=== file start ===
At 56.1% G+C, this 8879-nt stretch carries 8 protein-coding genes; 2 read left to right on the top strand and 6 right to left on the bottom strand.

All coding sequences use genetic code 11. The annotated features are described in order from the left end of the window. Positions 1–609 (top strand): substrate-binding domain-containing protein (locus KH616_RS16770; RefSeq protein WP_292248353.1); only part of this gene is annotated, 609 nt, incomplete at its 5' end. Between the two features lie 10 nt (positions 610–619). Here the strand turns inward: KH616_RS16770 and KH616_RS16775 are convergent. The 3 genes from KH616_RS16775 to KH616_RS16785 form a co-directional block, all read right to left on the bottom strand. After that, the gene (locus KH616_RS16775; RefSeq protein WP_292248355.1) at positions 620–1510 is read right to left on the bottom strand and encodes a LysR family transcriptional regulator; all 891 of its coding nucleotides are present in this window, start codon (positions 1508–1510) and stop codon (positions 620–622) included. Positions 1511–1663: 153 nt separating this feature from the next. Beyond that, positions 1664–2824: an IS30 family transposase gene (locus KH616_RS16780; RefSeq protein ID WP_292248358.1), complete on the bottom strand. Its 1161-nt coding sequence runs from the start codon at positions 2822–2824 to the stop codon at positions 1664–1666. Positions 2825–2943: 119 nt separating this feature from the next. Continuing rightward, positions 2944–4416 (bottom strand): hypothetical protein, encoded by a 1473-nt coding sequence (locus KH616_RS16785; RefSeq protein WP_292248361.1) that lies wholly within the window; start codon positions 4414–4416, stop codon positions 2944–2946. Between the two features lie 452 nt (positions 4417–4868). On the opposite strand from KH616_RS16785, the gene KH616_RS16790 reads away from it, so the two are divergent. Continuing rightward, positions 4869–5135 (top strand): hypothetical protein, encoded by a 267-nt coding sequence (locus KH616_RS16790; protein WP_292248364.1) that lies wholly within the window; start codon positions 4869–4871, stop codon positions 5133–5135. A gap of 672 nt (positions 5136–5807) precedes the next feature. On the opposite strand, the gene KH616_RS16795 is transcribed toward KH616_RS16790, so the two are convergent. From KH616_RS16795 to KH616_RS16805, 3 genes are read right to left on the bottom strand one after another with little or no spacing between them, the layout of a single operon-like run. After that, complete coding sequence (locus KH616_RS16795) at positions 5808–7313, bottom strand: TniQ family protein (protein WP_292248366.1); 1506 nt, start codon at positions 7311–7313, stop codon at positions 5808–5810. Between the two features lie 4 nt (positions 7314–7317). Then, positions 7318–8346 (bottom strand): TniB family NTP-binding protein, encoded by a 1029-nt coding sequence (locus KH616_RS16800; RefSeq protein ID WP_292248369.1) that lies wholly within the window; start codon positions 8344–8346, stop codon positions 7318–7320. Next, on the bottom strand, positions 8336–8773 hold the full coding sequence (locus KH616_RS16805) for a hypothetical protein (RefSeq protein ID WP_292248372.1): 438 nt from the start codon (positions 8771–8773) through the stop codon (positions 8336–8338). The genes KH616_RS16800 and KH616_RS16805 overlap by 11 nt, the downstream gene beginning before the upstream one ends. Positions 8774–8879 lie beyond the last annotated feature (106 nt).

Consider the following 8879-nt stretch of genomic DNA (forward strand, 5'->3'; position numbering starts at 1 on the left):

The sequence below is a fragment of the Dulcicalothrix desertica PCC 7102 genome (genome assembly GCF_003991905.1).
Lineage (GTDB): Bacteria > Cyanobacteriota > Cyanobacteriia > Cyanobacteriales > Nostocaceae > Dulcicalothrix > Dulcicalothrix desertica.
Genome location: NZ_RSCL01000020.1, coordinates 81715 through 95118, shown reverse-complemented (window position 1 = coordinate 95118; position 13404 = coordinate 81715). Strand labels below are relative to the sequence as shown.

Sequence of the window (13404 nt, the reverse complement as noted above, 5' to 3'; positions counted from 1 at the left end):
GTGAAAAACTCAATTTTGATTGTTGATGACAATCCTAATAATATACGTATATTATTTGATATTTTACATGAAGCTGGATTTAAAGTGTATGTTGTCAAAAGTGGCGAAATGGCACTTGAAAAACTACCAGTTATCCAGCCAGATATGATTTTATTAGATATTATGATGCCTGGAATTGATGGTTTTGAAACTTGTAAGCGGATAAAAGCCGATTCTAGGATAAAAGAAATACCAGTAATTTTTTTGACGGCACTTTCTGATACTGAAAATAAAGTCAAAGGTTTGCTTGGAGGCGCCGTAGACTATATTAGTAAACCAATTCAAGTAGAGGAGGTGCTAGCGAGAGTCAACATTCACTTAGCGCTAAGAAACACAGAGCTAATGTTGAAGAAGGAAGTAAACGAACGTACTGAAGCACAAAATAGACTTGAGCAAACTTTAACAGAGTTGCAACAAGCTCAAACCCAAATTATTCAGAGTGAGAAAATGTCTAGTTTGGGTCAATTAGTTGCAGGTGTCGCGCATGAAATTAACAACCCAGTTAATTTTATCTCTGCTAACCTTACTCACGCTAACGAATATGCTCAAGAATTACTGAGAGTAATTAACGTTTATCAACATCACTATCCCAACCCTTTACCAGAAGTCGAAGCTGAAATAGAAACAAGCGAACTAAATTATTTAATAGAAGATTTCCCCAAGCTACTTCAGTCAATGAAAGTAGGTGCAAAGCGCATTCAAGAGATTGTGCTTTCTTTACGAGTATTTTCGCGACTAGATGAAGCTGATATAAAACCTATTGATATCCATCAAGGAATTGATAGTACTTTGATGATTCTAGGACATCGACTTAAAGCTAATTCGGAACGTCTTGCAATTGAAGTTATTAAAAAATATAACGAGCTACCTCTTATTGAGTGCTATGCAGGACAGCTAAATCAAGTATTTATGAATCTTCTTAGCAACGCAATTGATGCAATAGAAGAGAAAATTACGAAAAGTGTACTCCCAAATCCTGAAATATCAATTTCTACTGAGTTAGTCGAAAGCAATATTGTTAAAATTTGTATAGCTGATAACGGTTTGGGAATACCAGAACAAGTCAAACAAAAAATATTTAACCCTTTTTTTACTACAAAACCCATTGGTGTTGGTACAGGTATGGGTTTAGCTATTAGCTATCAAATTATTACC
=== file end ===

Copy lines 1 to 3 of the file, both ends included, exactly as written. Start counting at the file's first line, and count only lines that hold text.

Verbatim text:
At 56.1% G+C, this 8879-nt stretch carries 8 protein-coding genes; 2 read left to right on the top strand and 6 right to left on the bottom strand.

All coding sequences use genetic code 11. The annotated features are described in order from the left end of the window. Positions 1–609 (top strand): substrate-binding domain-containing protein (locus KH616_RS16770; RefSeq protein WP_292248353.1); only part of this gene is annotated, 609 nt, incomplete at its 5' end. Between the two features lie 10 nt (positions 610–619). Here the strand turns inward: KH616_RS16770 and KH616_RS16775 are convergent. The 3 genes from KH616_RS16775 to KH616_RS16785 form a co-directional block, all read right to left on the bottom strand. After that, the gene (locus KH616_RS16775; RefSeq protein WP_292248355.1) at positions 620–1510 is read right to left on the bottom strand and encodes a LysR family transcriptional regulator; all 891 of its coding nucleotides are present in this window, start codon (positions 1508–1510) and stop codon (positions 620–622) included. Positions 1511–1663: 153 nt separating this feature from the next. Beyond that, positions 1664–2824: an IS30 family transposase gene (locus KH616_RS16780; RefSeq protein ID WP_292248358.1), complete on the bottom strand. Its 1161-nt coding sequence runs from the start codon at positions 2822–2824 to the stop codon at positions 1664–1666. Positions 2825–2943: 119 nt separating this feature from the next. Continuing rightward, positions 2944–4416 (bottom strand): hypothetical protein, encoded by a 1473-nt coding sequence (locus KH616_RS16785; RefSeq protein WP_292248361.1) that lies wholly within the window; start codon positions 4414–4416, stop codon positions 2944–2946. Between the two features lie 452 nt (positions 4417–4868). On the opposite strand from KH616_RS16785, the gene KH616_RS16790 reads away from it, so the two are divergent. Continuing rightward, positions 4869–5135 (top strand): hypothetical protein, encoded by a 267-nt coding sequence (locus KH616_RS16790; protein WP_292248364.1) that lies wholly within the window; start codon positions 4869–4871, stop codon positions 5133–5135. A gap of 672 nt (positions 5136–5807) precedes the next feature. On the opposite strand, the gene KH616_RS16795 is transcribed toward KH616_RS16790, so the two are convergent. From KH616_RS16795 to KH616_RS16805, 3 genes are read right to left on the bottom strand one after another with little or no spacing between them, the layout of a single operon-like run. After that, complete coding sequence (locus KH616_RS16795) at positions 5808–7313, bottom strand: TniQ family protein (protein WP_292248366.1); 1506 nt, start codon at positions 7311–7313, stop codon at positions 5808–5810. Between the two features lie 4 nt (positions 7314–7317). Then, positions 7318–8346 (bottom strand): TniB family NTP-binding protein, encoded by a 1029-nt coding sequence (locus KH616_RS16800; RefSeq protein ID WP_292248369.1) that lies wholly within the window; start codon positions 8344–8346, stop codon positions 7318–7320. Next, on the bottom strand, positions 8336–8773 hold the full coding sequence (locus KH616_RS16805) for a hypothetical protein (RefSeq protein ID WP_292248372.1): 438 nt from the start codon (positions 8771–8773) through the stop codon (positions 8336–8338). The genes KH616_RS16800 and KH616_RS16805 overlap by 11 nt, the downstream gene beginning before the upstream one ends. Positions 8774–8879 lie beyond the last annotated feature (106 nt).

Consider the following 8879-nt stretch of genomic DNA (forward strand, 5'->3'; position numbering starts at 1 on the left):